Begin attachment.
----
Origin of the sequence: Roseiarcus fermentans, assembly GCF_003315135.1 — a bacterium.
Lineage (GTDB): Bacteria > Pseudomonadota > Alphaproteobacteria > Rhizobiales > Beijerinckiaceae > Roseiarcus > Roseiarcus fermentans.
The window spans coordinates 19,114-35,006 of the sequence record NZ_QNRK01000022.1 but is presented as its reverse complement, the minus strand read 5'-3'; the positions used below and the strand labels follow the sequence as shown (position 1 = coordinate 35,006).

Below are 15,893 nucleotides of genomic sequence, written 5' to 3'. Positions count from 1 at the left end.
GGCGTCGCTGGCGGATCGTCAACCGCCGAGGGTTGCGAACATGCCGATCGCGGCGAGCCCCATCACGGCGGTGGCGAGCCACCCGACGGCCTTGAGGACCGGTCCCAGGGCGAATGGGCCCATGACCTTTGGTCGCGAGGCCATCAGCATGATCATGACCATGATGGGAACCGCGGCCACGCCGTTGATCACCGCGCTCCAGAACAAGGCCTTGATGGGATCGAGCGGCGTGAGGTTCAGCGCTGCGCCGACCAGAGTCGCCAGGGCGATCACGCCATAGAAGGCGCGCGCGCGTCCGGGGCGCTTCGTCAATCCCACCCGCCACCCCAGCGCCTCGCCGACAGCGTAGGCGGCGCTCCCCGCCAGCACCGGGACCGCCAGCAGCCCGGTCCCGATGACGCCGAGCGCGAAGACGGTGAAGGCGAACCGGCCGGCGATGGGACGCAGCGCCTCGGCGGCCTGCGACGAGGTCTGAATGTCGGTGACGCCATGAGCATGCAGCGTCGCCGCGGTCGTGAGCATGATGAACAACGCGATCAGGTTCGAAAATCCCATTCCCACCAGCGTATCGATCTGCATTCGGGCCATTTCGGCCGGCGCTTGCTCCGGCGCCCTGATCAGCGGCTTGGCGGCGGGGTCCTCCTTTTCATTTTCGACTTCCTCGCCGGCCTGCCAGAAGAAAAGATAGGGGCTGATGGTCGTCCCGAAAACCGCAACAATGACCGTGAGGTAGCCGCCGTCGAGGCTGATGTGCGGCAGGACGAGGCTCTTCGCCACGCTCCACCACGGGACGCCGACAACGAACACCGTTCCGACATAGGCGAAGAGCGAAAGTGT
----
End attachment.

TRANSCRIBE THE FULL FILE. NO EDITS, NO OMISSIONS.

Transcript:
Origin of the sequence: Roseiarcus fermentans, assembly GCF_003315135.1 — a bacterium.
Lineage (GTDB): Bacteria > Pseudomonadota > Alphaproteobacteria > Rhizobiales > Beijerinckiaceae > Roseiarcus > Roseiarcus fermentans.
The window spans coordinates 19,114-35,006 of the sequence record NZ_QNRK01000022.1 but is presented as its reverse complement, the minus strand read 5'-3'; the positions used below and the strand labels follow the sequence as shown (position 1 = coordinate 35,006).

Below are 15,893 nucleotides of genomic sequence, written 5' to 3'. Positions count from 1 at the left end.
GGCGTCGCTGGCGGATCGTCAACCGCCGAGGGTTGCGAACATGCCGATCGCGGCGAGCCCCATCACGGCGGTGGCGAGCCACCCGACGGCCTTGAGGACCGGTCCCAGGGCGAATGGGCCCATGACCTTTGGTCGCGAGGCCATCAGCATGATCATGACCATGATGGGAACCGCGGCCACGCCGTTGATCACCGCGCTCCAGAACAAGGCCTTGATGGGATCGAGCGGCGTGAGGTTCAGCGCTGCGCCGACCAGAGTCGCCAGGGCGATCACGCCATAGAAGGCGCGCGCGCGTCCGGGGCGCTTCGTCAATCCCACCCGCCACCCCAGCGCCTCGCCGACAGCGTAGGCGGCGCTCCCCGCCAGCACCGGGACCGCCAGCAGCCCGGTCCCGATGACGCCGAGCGCGAAGACGGTGAAGGCGAACCGGCCGGCGATGGGACGCAGCGCCTCGGCGGCCTGCGACGAGGTCTGAATGTCGGTGACGCCATGAGCATGCAGCGTCGCCGCGGTCGTGAGCATGATGAACAACGCGATCAGGTTCGAAAATCCCATTCCCACCAGCGTATCGATCTGCATTCGGGCCATTTCGGCCGGCGCTTGCTCCGGCGCCCTGATCAGCGGCTTGGCGGCGGGGTCCTCCTTTTCATTTTCGACTTCCTCGCCGGCCTGCCAGAAGAAAAGATAGGGGCTGATGGTCGTCCCGAAAACCGCAACAATGACCGTGAGGTAGCCGCCGTCGAGGCTGATGTGCGGCAGGACGAGGCTCTTCGCCACGCTCCACCACGGGACGCCGACAACGAACACCGTTCCGACATAGGCGAAGAGCGAAAGTGT